MILTON, Tenn. — Over the course of a month, Stan Vaught’s two sons will make more money letting people walk through a maze carved from 10 acres of corn than he will raising cattle and soybeans on the other 190 acres of his family’s farmland.
All across the country, small farmers have figured out the same formula. The hundreds of corn mazes that rise up each autumn can be more lucrative than agriculture itself.
“For a lot of people who have these farms with a few hundred acres, it’s an opportunity to make a living and not have to get rid of the farm or not be able to keep it up,” said Vaught, whose land on a former Civil War battle site in central Tennessee has been in his family for seven generations.
Corn mazes have gotten so popular in the past decade that those who engage in the craft hold annual conventions. Mazes are tricked out with zip lines, live zombie scarecrows and corn cannons, which can shoot an ear of corn across a field.
People buy tickets online or pay on hand-held devices, sometimes handing over $20 or more to enjoy a range of countrified entertainment.
It is a perfect pursuit for a culture enjoying a local food diet in a high-tech era.
“Corn mazes are similar to the cultural connections farmers markets and CSAs are creating between two worlds,” said Kendall Thu, an anthropology professor at Northern Illinois University in Dekalb, Ill., and editor of the journal Culture & Agriculture. CSAs are community-supported agriculture programs in which customers buy produce from farmers in advance.
Unlike farmers markets, which have a certain upscale appeal in urban markets, corn mazes are especially popular among the suburban masses longing for a country experience many have only heard about.
The Vaught boys, Jackson, 19, and Chandler, 16, who started building mazes in Milton eight years ago as a way to make some extra money, took in more than $8,000 on a recent Saturday, they say. They usually create a patriotic pattern. This year, the maze is laid out to depict busts of President Barack Obama and Mitt Romney.
People like corn mazes because they like to work puzzles, certainly. And for many, it has become as much a Halloween tradition as carving a pumpkin.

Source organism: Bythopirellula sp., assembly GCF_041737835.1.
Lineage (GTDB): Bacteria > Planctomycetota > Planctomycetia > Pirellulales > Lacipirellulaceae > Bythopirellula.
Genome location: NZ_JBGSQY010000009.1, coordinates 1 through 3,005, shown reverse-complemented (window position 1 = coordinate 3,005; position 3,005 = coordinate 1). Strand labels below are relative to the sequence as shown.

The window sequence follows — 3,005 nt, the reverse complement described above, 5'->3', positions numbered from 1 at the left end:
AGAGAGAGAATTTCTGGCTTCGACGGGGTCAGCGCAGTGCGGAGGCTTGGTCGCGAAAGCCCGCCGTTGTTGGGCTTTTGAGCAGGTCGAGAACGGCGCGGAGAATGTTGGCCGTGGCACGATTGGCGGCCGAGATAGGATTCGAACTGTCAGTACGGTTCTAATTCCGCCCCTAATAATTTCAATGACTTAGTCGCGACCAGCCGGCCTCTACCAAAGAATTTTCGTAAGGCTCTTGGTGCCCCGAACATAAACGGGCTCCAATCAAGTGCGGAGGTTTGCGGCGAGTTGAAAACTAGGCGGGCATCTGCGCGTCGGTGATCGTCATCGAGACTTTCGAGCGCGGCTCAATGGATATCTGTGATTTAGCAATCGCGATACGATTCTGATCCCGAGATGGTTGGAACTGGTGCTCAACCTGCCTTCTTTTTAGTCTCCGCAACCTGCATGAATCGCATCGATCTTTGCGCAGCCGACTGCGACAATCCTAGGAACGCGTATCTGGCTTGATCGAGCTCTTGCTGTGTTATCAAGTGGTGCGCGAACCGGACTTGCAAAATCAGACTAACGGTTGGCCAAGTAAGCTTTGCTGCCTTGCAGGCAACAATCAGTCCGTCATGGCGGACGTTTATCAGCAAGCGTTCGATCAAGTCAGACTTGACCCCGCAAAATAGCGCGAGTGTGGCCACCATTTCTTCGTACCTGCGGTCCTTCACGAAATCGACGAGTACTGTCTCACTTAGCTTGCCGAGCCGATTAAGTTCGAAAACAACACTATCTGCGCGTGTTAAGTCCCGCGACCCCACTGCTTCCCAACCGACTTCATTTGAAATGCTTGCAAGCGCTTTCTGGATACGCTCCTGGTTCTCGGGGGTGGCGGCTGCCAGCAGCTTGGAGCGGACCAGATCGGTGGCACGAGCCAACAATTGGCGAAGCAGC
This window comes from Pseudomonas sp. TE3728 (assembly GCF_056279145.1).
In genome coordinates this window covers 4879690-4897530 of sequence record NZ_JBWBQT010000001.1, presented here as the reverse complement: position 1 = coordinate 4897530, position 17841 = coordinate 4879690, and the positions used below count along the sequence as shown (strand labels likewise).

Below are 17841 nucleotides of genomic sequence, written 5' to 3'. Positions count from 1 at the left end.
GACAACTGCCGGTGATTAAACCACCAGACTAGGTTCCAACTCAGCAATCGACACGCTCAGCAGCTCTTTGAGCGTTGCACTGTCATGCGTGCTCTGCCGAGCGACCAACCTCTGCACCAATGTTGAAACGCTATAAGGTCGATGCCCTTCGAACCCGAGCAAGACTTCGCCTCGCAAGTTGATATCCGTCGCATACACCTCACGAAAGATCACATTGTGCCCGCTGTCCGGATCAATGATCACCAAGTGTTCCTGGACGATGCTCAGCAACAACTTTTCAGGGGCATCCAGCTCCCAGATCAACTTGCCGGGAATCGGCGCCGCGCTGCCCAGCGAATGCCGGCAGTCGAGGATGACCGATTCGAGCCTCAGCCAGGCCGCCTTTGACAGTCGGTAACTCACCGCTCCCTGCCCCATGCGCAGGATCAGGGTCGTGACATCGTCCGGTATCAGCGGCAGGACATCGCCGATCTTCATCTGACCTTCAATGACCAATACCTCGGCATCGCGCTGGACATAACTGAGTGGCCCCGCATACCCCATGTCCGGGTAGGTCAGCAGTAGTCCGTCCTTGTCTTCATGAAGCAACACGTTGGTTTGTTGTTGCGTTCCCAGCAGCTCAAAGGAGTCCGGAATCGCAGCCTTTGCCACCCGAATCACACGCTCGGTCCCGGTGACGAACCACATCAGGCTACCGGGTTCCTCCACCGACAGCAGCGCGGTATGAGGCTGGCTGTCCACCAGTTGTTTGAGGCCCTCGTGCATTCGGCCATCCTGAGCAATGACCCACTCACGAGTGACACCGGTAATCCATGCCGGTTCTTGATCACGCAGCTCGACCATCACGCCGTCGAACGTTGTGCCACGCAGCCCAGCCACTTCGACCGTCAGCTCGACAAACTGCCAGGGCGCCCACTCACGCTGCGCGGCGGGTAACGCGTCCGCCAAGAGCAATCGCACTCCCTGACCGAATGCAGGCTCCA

But there is also an unspoken draw to the country that makes thousands of people hand over $8 to wander the Vaught maze, said Jackson Vaught, a freshman at Vanderbilt University in Nashville. He is studying politics and economics on a merit scholarship and comes home for the weekends to work the maze.
His friends at college are enthralled that his family actually lives on a farm.
“I have not met another person at school who has grown up on a farm,” said Vaught, who got called “corn maze boy” in high school.
Chandler Vaught often runs the hayrides that are part of their maze experience. He laughs when he pulls the tractor past the family cows and people make him stop so they can take pictures.
“It’s like they are seeing animals at the zoo,” he said.
The king of the American corn maze industry is Brett Herbst, who runs an elaborate maze in Lehi, Utah. But he makes most of his money helping other people build corn mazes.
He designed and helped cut more than 266 corn mazes this year — a record for him. He’s put mazes on fields in Poland, Canada and England, but they seem to be a most American phenomenon, he said.
His first was on some rented land in Utah 1996, when he was fresh out of agricultural business school and no idea how to make a living. He read about one in Pennsylvania while he was flipping through a farming magazine.
Herbst and his business partners grew the corn to its full size, then hacked out a path with a Weedwacker equipped with a saw blade. It was stupid, hot work.
They wised up. Now, computer-generated patterns are staked out when the corn is small enough to mow or till under. Or, as is the case in Milton, doused with a chemical that kills the corn, creating paths smooth enough for a baby stroller.
Farmers pay Herbst $3,000 to $6,000 for the service.
For large-scale farmers who grow crops on thousands of acres of agricultural land, corn mazes are not much more than something to joke about. What has come to be called agritainment remains a niche market.
But for the people whose families hold 400 or 500 acres of farmland, mazes are an important piece of an economic formula that might include pick-your-own berry patches in the summer, Christmas trees in the winter and home landscaping plants in the spring.
Kathleen Liang, an economics professor at the University of Vermont, recently asked 3,898 farms in six New England states whether they had some form of agritourism as part of their business model. From 2007 to 2011, there was a 65 percent increase.
But it is a trend not without drawbacks. Dealing with tourists can take time away from actual farming, while their cars can tear up the land.
And even just a simple maze is not enough anymore.
“The golden age of corn mazes as a stand-alone attraction peaked three or four years ago,” said Herbst, whose own corn maze complex includes an elaborate children’s playground, a live pumpkin princess and pig races. The maze itself also depicts the presidential candidates.
“Most of the guys who had stand-alones are out of business now,” he said. “You can only ride a single wave for so long. You’ve got to constantly mix it up.”
And you have got to gauge complexity, too. Something too simple bores people. Something too challenging scares people away.
“People don’t want to be in a corn maze for two hours,” Herbst said.
But attention spans vary. People in more rural areas who are comfortable spending time in the country prefer a maze that takes about an hour and 15 minutes to complete, he said.
“In a place close to New York City,” he said, “probably 20 minutes is plenty for most people.”